Equity on demand : examining gender disparity in the writers for original scripted series on popular streaming services 2013-2017

Stoddart, K 2021, Equity on demand : examining gender disparity in the writers for original scripted series on popular streaming services 2013-2017 , PhD thesis, University of Salford.

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With the rise in production of original content for Subscription Video on Demand (SVoD) platforms such as Netflix, Amazon and Hulu, the amount of content being produced has increased overall (Adalian & Fernandez, 2017). As a result, the number of employment opportunities has equally risen. However, women’s share of those opportunities remains stagnant across all platforms, at or below 30% in both nations (Lauzen, 2020; Creative Skillset, 2010). This thesis investigates how the advent of SVoD original content production has affected the employment of women television writers; whether or not women writers working in SVoD writers’ rooms experience their employment in ways similar to women writers working in broadcast and cable; and how, if at all, SVoD providers have adapted their working and employment practices to provide an improved working environment for women in writers’ rooms for original scripted series. The research undertaken here employed a mixed methods approach to present quantitative and qualitative data in support of the main arguments. Quantitative data collection analysed the credits of all original scripted series made by Netflix, Amazon and Hulu between 2013 and 2017, to identify women’s share of credits as a whole and to determine the levels of seniority at which they were able to work in those series. Second, a qualitative interview component identified key thematic areas in which women writers clearly experience their employment differently from male colleagues. Six detailed case studies investigate how specific women writers experienced working in writers rooms for major scripted series.. Those experiences are then analysed using Interpretative Phenomenological Analysis (IPA) to explicate the participants’ interpretations more deeply, drawing conclusions around themes like motherhood, industry entry, professional networking, and the environment of SVoD writers’ rooms. The conclusion from this investigation is that, despite the demonstrable rise in actual production activity, women’s share of and experience in writing for television remained largely unchanged. Gender-based disparity, stereotyping, sexism and sexual harassment remain as important but regrettable markers within the industry.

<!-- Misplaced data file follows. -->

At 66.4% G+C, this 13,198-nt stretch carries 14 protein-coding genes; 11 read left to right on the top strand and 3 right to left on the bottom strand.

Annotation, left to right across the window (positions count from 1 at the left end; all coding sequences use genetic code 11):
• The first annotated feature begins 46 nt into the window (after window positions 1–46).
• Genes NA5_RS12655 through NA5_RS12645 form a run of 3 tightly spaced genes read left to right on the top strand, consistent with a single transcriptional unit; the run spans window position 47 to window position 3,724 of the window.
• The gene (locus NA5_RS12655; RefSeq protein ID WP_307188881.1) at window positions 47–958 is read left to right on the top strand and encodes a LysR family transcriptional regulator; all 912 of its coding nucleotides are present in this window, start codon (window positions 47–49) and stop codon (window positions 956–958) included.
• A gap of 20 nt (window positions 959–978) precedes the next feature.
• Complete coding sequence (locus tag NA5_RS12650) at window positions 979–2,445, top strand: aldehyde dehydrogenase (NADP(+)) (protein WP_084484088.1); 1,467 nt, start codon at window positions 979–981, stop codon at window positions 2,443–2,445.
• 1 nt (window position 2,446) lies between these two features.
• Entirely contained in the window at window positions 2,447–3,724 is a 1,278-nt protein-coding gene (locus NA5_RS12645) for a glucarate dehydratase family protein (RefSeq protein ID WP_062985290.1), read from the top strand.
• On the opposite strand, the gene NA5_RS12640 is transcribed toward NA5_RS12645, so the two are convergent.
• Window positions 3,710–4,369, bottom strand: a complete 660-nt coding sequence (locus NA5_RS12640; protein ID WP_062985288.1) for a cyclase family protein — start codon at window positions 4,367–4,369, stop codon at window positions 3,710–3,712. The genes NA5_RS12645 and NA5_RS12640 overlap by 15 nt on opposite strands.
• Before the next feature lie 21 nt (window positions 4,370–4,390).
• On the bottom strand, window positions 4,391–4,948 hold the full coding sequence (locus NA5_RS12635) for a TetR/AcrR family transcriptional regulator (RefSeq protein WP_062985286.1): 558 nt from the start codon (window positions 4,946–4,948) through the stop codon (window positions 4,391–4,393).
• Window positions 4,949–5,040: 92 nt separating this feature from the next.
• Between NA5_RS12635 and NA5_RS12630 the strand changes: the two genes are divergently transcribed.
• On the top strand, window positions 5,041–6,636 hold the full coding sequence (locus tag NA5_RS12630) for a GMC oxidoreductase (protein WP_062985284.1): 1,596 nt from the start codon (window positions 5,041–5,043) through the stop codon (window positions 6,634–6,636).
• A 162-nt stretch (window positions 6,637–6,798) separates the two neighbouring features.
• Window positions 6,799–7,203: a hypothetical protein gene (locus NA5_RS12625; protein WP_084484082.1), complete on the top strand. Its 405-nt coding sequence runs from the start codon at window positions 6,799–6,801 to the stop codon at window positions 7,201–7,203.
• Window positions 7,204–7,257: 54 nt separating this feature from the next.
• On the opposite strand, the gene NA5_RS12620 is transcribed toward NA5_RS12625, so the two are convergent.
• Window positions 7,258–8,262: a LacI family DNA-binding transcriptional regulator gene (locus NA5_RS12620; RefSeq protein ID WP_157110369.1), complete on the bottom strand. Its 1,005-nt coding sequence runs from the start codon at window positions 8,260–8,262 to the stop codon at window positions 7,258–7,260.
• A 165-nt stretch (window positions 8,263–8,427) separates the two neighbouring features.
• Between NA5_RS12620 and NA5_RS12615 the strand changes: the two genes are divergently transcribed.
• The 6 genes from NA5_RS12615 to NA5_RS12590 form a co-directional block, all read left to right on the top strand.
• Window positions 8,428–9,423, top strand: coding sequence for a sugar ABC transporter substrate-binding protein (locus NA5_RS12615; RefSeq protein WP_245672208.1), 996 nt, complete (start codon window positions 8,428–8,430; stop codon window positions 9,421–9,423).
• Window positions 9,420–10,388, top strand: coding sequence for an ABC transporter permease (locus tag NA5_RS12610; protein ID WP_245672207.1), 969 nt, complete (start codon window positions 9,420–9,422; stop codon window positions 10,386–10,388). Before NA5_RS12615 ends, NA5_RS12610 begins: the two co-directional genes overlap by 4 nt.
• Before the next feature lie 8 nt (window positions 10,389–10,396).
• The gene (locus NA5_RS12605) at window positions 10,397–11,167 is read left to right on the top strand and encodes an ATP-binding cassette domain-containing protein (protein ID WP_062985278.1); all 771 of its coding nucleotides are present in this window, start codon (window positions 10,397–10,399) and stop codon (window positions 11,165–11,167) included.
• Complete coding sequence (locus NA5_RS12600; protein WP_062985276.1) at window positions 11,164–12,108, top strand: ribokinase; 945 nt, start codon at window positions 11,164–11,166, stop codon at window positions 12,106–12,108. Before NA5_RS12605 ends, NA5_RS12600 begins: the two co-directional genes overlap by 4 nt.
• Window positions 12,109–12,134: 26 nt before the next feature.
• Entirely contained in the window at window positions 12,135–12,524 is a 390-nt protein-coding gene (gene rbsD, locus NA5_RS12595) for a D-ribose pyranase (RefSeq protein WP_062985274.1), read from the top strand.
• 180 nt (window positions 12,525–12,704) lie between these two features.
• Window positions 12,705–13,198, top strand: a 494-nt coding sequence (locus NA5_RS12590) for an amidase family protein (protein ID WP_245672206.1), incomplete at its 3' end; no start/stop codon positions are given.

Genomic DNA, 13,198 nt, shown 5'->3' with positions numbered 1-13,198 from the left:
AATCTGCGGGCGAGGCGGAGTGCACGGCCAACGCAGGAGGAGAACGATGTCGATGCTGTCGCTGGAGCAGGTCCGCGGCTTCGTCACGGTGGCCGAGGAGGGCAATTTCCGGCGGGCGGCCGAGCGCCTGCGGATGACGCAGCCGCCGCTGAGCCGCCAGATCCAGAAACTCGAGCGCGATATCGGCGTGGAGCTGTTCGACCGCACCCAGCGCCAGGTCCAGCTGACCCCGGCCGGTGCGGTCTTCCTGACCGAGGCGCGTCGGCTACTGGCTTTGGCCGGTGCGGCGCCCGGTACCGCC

Item Type: Thesis (PhD)
Contributors: Fairclough, K (Supervisor) and Kosmidou, R (Supervisor)
Schools: Schools > School of Arts & Media > Arts, Media and Communication Research Centre
Depositing User: Kirsten Stoddart
Date Deposited: 05 Oct 2021 10:59
Last Modified: 05 Nov 2021 02:30
URI: http://usir.salford.ac.uk/id/eprint/61430

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